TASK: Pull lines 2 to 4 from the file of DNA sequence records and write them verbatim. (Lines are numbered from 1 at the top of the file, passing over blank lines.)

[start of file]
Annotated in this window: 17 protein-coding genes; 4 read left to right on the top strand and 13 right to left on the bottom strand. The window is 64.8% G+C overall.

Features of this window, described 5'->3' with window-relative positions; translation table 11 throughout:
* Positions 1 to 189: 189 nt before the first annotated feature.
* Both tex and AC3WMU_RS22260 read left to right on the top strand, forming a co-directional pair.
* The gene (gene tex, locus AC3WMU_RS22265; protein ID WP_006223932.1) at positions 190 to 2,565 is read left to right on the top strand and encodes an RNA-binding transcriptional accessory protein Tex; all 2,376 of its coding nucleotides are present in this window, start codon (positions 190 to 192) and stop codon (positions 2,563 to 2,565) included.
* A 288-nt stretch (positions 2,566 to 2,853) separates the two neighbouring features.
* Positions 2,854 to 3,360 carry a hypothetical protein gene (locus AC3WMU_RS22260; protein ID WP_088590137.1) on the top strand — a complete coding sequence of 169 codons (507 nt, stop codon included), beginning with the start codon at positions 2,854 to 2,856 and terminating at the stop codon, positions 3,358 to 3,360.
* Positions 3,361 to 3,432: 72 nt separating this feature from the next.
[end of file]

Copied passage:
Features of this window, described 5'->3' with window-relative positions; translation table 11 throughout:
* Positions 1 to 189: 189 nt before the first annotated feature.
* Both tex and AC3WMU_RS22260 read left to right on the top strand, forming a co-directional pair.